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War on litter ramps up as ‘Don’t be a Tosser’ campaign returns

The Don't be a Tosser campaign aims to reduce the amount of littering in Suffolk. Picture: SUFFOLK COUNTY COUNCIL

The Don't be a Tosser campaign aims to reduce the amount of littering in Suffolk. Picture: SUFFOLK COUNTY COUNCIL

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Litter louts are to be targeted in the timely return of Suffolk’s “Don’t be a Tosser” campaign - amid escalating levels of rubbish strewn across beauty spots following the Covid-19 lockdown.

Littering has been on the rise since lockdown restrictions were lifted. This rubbish was left at Rushmere Common. Picture: JASON ALEXANDERLittering has been on the rise since lockdown restrictions were lifted. This rubbish was left at Rushmere Common. Picture: JASON ALEXANDER

Councils across the county say there has been an “unwelcome rise in litter” since coronavirus restrictions were lifted.

Pictures show piles of rubbish in places like Rushmere Common and Covehithe - with Rubbish Walks founder Jason Alexander also hitting out at “twonks” who discard used face masks and gloves during the global pandemic.

MORE: ‘It’s still litter, you twonk’ - anger as dumped PPE rubbish grows

It could therefore not be a better time for the return of the multi-award winning anti-litter campaign, which first launched in 2008 and is spearheaded by BBC Radio Suffolk breakfast show presenter Mark Murphy.

Bags of rubbish left at the entrance of the footpath that leads to the beach at Covehithe. Picture: SARAH LUCY BROWNBags of rubbish left at the entrance of the footpath that leads to the beach at Covehithe. Picture: SARAH LUCY BROWN

In the past, the campaign - supported by this newspaper, all Suffolk county, borough and district councils, Suffolk Constabulary and police and crime commissioner Tim Passmore - has been credited with reducing anti-social behaviour.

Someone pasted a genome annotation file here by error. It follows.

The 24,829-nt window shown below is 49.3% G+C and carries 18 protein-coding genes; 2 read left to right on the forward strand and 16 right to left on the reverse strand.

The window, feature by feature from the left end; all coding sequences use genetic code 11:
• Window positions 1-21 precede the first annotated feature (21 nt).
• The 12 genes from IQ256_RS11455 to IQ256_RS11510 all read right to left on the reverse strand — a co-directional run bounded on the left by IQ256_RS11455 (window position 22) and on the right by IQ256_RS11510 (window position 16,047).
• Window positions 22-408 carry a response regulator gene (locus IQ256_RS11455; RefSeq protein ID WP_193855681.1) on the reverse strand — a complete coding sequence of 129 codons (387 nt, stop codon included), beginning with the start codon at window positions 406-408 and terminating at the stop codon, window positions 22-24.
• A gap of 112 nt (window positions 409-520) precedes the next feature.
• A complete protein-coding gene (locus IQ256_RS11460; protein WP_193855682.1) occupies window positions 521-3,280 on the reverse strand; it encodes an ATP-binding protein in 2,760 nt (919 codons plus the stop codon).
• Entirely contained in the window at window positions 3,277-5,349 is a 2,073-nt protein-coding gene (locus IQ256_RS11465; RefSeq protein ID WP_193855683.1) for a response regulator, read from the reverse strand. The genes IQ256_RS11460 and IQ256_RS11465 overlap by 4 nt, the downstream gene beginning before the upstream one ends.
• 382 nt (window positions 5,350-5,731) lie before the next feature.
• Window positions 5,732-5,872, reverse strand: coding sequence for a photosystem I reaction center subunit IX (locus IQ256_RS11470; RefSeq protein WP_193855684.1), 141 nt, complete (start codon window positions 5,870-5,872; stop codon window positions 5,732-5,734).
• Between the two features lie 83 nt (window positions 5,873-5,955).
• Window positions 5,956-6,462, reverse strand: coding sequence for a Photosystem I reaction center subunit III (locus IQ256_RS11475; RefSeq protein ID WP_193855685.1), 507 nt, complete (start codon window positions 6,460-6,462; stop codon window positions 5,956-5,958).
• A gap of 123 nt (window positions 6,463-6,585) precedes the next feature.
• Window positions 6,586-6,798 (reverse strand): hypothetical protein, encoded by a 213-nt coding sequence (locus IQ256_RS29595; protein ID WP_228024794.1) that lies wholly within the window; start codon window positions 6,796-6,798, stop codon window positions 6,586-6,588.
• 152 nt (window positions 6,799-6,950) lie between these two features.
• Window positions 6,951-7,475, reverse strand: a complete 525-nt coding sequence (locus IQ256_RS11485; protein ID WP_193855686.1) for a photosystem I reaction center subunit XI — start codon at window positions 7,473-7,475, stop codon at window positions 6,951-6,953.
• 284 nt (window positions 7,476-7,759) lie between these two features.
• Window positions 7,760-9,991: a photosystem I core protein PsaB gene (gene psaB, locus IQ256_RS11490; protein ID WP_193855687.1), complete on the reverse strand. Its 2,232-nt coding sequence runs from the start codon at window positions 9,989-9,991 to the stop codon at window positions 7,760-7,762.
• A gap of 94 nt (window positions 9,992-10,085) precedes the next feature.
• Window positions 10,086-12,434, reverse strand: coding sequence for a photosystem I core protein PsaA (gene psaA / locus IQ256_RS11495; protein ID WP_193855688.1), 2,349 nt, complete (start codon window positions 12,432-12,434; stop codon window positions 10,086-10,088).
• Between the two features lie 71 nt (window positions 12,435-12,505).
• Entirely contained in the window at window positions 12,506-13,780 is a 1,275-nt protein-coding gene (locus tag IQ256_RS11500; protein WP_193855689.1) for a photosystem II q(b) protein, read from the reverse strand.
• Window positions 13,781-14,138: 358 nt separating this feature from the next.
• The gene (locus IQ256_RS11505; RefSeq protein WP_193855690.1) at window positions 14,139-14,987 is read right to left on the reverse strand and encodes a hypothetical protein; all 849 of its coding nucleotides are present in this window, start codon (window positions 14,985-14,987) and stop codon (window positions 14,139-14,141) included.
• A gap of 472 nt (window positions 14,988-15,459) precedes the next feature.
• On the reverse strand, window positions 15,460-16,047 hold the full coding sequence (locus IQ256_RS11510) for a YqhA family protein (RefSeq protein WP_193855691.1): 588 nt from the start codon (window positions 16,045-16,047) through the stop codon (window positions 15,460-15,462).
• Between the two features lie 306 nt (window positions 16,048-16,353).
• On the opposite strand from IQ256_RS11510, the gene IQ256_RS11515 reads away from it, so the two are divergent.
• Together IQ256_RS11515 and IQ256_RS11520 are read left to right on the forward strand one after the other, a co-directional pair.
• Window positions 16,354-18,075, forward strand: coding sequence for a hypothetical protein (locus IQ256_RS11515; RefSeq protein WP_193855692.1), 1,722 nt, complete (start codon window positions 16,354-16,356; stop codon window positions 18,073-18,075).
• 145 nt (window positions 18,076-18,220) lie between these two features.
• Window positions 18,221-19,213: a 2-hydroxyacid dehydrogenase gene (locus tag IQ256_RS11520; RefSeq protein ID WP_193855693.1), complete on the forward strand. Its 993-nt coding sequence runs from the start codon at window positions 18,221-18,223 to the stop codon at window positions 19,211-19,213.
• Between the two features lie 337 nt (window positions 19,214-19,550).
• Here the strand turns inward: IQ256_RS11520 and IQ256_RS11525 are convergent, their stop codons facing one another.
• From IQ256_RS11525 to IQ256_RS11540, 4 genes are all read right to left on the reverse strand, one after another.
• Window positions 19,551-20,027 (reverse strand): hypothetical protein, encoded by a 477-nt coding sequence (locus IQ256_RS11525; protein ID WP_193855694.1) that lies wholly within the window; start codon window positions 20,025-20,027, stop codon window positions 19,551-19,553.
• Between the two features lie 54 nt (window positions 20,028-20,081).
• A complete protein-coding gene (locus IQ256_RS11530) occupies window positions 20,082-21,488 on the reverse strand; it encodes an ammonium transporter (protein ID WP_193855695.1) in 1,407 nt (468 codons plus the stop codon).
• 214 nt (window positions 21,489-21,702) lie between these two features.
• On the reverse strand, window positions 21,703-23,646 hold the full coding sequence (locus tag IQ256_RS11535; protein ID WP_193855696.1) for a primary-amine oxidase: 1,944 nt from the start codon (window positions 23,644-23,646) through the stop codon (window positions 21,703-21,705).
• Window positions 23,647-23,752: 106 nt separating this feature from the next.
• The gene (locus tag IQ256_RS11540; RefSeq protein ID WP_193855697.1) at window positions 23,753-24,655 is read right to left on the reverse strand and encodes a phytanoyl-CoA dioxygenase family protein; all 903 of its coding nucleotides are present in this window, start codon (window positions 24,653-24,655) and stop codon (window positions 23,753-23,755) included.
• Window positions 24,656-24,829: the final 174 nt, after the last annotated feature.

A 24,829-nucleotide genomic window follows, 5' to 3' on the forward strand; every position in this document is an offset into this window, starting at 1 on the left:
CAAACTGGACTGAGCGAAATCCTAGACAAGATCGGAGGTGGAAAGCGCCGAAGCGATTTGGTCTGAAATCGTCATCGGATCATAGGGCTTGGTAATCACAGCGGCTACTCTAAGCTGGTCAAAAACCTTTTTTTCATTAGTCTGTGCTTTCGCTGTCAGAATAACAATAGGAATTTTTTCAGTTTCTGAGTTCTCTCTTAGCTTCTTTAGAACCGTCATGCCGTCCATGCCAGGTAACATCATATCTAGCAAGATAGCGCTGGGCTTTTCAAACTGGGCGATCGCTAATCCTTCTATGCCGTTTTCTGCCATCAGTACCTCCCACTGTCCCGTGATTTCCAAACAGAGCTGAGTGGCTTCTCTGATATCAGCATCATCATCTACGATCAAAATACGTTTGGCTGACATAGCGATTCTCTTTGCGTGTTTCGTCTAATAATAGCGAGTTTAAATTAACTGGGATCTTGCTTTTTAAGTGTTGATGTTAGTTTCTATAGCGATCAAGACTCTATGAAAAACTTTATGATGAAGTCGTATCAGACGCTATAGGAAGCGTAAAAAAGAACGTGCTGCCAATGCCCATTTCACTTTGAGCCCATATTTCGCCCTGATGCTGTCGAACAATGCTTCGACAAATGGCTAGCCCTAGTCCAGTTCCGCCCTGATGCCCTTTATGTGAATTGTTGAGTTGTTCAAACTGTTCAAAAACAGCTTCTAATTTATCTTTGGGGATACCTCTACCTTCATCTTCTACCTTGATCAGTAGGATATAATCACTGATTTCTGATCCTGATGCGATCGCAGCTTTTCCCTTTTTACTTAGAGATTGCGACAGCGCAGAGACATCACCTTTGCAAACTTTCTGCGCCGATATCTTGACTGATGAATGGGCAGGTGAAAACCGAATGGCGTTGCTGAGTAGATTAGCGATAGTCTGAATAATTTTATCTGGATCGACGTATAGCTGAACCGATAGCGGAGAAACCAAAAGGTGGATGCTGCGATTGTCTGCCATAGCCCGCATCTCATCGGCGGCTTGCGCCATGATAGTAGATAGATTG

As well as tackling rising levels of litter following the lockdown, this year’s campaign also aims to reduce fly tipping and graffiti.

MORE: More bins installed to cope with ‘unwelcome rise in litter’ as lockdown eases

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Mr Murphy said: “The hard-hitting message is aimed at those who toss their litter down onto the ground. I’m sick and tired of seeing our beautiful countryside and beaches strewn with litter.

“It’s certainly become more noticeable since we started coming out of lockdown.

“It’s great to have the backing of Team Suffolk in this. We can’t organise mass litter picks but we can go out as individuals or in family groups with our litter pick sticks and make a big difference.

“We’ve got car stickers available or you can laminate and use the Don’t be a Tosser poster in this paper.

“You can also download one from the BBC Make a Difference website.

“We’ve always had the ambition to be the greenest county in the country and this is a simple way for all of us to help make that happen.”

Brad Jones, editor of the EADT and Ipswich Star, said: “Suffolk is the most beautiful and picturesque county - so when people carelessly leave litter, it spoils the environment and landscape which we all want to enjoy.

“Don’t be a Tosser has a great track record of reducing littering and anti-social behaviour, but the amounts of rubbish we’ve seen following the coronavirus lockdown shows we still have more work to do.

“While litter is a blight on our landscape, this campaign shows Suffolk at its finest. Together, I’m confident we can make a huge difference.”

The campaign is also supported by Suffolk Libraries and Felixstowe Town Council.


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